Stocks rallied for a second day on Tuesday as better-than-expected earnings and encouraging data calmed investors after the market's recent sell-off.
Rising sales of previously owned U.S. homes and robust earnings from bellwethers representing consumer and industrial businesses, including Whirlpool Corp
The housing data, followed by the ISM data yesterday and the GDP last week, is making investors believe that the strength in the fourth quarter was not a fluke, and that the strength could be sustainable in the first quarter and beyond, said Bruce Bittles, chief investment strategist at Robert W. Baird & Co in Nashville, Tennessee.
The home builders received a double jolt of good news. In addition to a 1 percent gain in December pending sales of existing U.S. homes, D.R. Horton
The Dow Jones industrial average <.DJI> rose 111.32 points, or 1.09 percent, to end at 10,296.85. The Standard & Poor's 500 Index <.SPX> gained 14.13 points, or 1.30 percent, to 1,103.32. The Nasdaq Composite Index <.IXIC> advanced 18.86 points, or 0.87 percent, to 2,190.06.
The S&P 500's gain was its biggest two-day percentage jump since October 2009, after falling 6.2 percent in the last three weeks of January.
The day's home sales data followed a string of encouraging economic news, including Monday's data on the U.S. manufacturing sector from the Institute for Supply Management, and Friday's report on the economy's fourth-quarter growth.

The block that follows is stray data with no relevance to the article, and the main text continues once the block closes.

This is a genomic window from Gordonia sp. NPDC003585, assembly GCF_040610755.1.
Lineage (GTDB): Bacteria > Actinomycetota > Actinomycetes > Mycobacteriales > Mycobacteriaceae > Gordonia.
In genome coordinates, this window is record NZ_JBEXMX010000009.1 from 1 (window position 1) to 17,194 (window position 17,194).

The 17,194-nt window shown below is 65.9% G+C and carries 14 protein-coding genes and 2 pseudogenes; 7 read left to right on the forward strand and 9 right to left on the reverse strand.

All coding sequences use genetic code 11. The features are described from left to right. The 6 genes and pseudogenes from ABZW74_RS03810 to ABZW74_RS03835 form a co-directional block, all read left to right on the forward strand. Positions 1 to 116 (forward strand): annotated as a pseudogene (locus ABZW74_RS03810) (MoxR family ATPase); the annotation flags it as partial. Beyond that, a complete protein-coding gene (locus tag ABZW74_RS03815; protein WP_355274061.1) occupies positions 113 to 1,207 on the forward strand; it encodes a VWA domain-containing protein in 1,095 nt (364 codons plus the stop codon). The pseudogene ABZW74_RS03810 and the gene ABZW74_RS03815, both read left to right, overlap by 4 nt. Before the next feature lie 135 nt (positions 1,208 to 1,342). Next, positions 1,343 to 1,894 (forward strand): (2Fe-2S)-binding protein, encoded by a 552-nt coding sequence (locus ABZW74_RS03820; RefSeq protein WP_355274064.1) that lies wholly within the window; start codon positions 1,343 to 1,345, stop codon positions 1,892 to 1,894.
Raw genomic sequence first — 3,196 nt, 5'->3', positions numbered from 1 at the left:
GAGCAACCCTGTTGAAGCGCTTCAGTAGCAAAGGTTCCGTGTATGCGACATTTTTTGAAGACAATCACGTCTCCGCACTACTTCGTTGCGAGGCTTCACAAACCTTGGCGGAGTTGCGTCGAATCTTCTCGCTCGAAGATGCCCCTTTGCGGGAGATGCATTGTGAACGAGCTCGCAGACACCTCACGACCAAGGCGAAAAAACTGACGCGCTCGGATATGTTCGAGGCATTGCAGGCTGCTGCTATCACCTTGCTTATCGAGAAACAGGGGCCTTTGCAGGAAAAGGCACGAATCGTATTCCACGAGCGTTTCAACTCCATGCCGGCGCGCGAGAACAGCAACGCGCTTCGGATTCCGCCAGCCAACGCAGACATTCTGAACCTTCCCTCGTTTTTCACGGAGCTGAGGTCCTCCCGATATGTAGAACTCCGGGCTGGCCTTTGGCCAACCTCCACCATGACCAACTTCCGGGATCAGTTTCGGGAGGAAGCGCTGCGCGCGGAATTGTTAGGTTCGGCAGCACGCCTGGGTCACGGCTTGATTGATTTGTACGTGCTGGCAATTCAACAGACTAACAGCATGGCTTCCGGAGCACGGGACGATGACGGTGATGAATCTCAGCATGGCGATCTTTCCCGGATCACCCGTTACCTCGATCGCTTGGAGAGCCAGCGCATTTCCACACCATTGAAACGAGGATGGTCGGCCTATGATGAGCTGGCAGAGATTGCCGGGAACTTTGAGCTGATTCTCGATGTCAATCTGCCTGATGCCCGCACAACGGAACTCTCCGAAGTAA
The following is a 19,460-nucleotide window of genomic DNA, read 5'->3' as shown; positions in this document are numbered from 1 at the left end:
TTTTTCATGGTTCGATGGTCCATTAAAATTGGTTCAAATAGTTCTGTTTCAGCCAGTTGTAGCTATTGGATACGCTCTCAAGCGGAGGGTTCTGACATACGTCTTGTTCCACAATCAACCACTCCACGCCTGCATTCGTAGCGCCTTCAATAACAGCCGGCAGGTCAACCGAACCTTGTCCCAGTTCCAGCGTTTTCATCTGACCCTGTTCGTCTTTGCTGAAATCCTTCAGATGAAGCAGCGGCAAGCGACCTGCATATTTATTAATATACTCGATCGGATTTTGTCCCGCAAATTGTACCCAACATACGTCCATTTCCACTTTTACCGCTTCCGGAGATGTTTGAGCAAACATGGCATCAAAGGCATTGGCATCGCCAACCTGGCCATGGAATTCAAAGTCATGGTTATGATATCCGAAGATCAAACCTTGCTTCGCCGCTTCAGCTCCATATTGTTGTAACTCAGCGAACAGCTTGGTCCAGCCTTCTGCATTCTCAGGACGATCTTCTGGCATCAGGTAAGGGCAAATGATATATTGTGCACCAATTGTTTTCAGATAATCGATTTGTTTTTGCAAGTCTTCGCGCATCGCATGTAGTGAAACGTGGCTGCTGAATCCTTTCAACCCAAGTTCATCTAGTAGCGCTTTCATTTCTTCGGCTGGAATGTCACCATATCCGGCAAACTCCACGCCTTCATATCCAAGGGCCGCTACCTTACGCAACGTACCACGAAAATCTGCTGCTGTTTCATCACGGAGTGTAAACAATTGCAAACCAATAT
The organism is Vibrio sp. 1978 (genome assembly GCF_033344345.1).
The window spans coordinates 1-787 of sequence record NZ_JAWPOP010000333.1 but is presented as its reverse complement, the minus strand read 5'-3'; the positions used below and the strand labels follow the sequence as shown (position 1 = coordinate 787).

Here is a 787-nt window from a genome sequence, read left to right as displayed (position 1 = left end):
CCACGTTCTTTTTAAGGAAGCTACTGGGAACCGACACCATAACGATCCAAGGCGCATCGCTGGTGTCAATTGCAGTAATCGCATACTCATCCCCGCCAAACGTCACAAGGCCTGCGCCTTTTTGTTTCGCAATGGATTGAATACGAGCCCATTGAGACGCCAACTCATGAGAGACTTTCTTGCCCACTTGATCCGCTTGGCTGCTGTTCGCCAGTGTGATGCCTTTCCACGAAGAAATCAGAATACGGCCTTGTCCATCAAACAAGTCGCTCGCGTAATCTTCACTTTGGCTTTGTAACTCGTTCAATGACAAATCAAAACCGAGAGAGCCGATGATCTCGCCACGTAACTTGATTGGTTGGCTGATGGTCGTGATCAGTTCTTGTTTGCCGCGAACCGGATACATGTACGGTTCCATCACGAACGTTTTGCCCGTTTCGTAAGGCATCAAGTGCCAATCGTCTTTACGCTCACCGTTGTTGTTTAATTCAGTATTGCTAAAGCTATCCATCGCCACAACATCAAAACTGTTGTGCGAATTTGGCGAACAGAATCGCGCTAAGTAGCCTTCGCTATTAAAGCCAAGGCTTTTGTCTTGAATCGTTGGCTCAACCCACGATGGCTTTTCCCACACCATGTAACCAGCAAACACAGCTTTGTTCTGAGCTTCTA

Shares of UPS
Exposure to emerging markets helped major industrial companies Cummins Inc
The S&P 500 industrial sector index <.GSPI> gained 1.9 percent.
In testimony before a Senate panel, White House adviser Paul Volcker urged Congress to rein in risky investing by big banks to help prevent them from becoming too big to fail.
Shares of JP Morgan Chase & Co
Credit card companies' shares rose following a positive broker comment on the sector, with American Express
Volume was light on the New York Stock Exchange, with about 1.18 billion shares changing hands, well below last year's estimated daily average of 2.18 billion. But on the Nasdaq, about 2.50 billion shares traded, above last year's daily average of 1.63 billion.
Advancing stocks outnumbered declining ones on the NYSE by a ratio of about 4 to 1, while on the Nasdaq, about five stocks rose for every four that fell.
(Reporting by Angela Moon; Editing by Jan Paschal)